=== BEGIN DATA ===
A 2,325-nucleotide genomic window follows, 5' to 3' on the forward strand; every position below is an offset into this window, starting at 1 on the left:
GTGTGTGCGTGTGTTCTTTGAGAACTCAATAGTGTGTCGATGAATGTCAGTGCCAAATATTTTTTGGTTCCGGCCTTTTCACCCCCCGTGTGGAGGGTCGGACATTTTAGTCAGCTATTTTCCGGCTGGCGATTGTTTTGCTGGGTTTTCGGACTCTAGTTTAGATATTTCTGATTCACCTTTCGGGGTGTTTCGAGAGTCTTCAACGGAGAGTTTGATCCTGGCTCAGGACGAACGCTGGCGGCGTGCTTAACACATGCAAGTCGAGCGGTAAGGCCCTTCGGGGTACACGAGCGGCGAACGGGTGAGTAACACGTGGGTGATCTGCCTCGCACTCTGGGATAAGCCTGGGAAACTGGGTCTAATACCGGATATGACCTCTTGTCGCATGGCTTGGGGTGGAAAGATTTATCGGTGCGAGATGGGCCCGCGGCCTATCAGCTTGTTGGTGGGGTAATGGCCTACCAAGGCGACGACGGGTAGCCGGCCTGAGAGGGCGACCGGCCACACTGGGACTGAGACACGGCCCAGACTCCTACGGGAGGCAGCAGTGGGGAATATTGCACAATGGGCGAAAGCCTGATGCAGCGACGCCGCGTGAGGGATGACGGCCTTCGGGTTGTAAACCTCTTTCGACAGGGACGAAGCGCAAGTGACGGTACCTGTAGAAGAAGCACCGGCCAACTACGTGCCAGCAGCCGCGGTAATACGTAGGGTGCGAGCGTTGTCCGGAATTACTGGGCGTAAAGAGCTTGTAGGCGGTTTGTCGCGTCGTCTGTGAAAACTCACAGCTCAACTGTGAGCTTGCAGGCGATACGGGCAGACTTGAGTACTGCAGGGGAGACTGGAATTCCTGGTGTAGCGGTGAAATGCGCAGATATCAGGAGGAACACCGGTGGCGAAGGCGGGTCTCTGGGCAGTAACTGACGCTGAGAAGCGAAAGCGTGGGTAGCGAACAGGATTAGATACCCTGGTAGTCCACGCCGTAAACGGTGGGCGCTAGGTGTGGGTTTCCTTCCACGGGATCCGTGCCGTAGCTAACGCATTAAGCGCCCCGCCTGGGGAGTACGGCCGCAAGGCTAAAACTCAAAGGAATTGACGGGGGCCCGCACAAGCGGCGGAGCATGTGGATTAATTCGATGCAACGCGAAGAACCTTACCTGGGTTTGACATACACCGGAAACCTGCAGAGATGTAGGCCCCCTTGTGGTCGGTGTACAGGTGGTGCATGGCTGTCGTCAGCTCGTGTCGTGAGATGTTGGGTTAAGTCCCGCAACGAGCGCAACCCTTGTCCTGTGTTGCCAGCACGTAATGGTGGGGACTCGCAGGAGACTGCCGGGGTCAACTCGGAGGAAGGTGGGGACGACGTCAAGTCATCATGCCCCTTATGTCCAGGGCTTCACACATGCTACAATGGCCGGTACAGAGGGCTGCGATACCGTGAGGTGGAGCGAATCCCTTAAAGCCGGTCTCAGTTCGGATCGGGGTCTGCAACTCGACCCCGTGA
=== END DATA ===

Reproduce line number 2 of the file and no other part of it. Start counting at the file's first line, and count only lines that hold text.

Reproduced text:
GTGTGTGCGTGTGTTCTTTGAGAACTCAATAGTGTGTCGATGAATGTCAGTGCCAAATATTTTTTGGTTCCGGCCTTTTCACCCCCCGTGTGGAGGGTCGGACATTTTAGTCAGCTATTTTCCGGCTGGCGATTGTTTTGCTGGGTTTTCGGACTCTAGTTTAGATATTTCTGATTCACCTTTCGGGGTGTTTCGAGAGTCTTCAACGGAGAGTTTGATCCTGGCTCAGGACGAACGCTGGCGGCGTGCTTAACACATGCAAGTCGAGCGGTAAGGCCCTTCGGGGTACACGAGCGGCGAACGGGTGAGTAACACGTGGGTGATCTGCCTCGCACTCTGGGATAAGCCTGGGAAACTGGGTCTAATACCGGATATGACCTCTTGTCGCATGGCTTGGGGTGGAAAGATTTATCGGTGCGAGATGGGCCCGCGGCCTATCAGCTTGTTGGTGGGGTAATGGCCTACCAAGGCGACGACGGGTAGCCGGCCTGAGAGGGCGACCGGCCACACTGGGACTGAGACACGGCCCAGACTCCTACGGGAGGCAGCAGTGGGGAATATTGCACAATGGGCGAAAGCCTGATGCAGCGACGCCGCGTGAGGGATGACGGCCTTCGGGTTGTAAACCTCTTTCGACAGGGACGAAGCGCAAGTGACGGTACCTGTAGAAGAAGCACCGGCCAACTACGTGCCAGCAGCCGCGGTAATACGTAGGGTGCGAGCGTTGTCCGGAATTACTGGGCGTAAAGAGCTTGTAGGCGGTTTGTCGCGTCGTCTGTGAAAACTCACAGCTCAACTGTGAGCTTGCAGGCGATACGGGCAGACTTGAGTACTGCAGGGGAGACTGGAATTCCTGGTGTAGCGGTGAAATGCGCAGATATCAGGAGGAACACCGGTGGCGAAGGCGGGTCTCTGGGCAGTAACTGACGCTGAGAAGCGAAAGCGTGGGTAGCGAACAGGATTAGATACCCTGGTAGTCCACGCCGTAAACGGTGGGCGCTAGGTGTGGGTTTCCTTCCACGGGATCCGTGCCGTAGCTAACGCATTAAGCGCCCCGCCTGGGGAGTACGGCCGCAAGGCTAAAACTCAAAGGAATTGACGGGGGCCCGCACAAGCGGCGGAGCATGTGGATTAATTCGATGCAACGCGAAGAACCTTACCTGGGTTTGACATACACCGGAAACCTGCAGAGATGTAGGCCCCCTTGTGGTCGGTGTACAGGTGGTGCATGGCTGTCGTCAGCTCGTGTCGTGAGATGTTGGGTTAAGTCCCGCAACGAGCGCAACCCTTGTCCTGTGTTGCCAGCACGTAATGGTGGGGACTCGCAGGAGACTGCCGGGGTCAACTCGGAGGAAGGTGGGGACGACGTCAAGTCATCATGCCCCTTATGTCCAGGGCTTCACACATGCTACAATGGCCGGTACAGAGGGCTGCGATACCGTGAGGTGGAGCGAATCCCTTAAAGCCGGTCTCAGTTCGGATCGGGGTCTGCAACTCGACCCCGTGA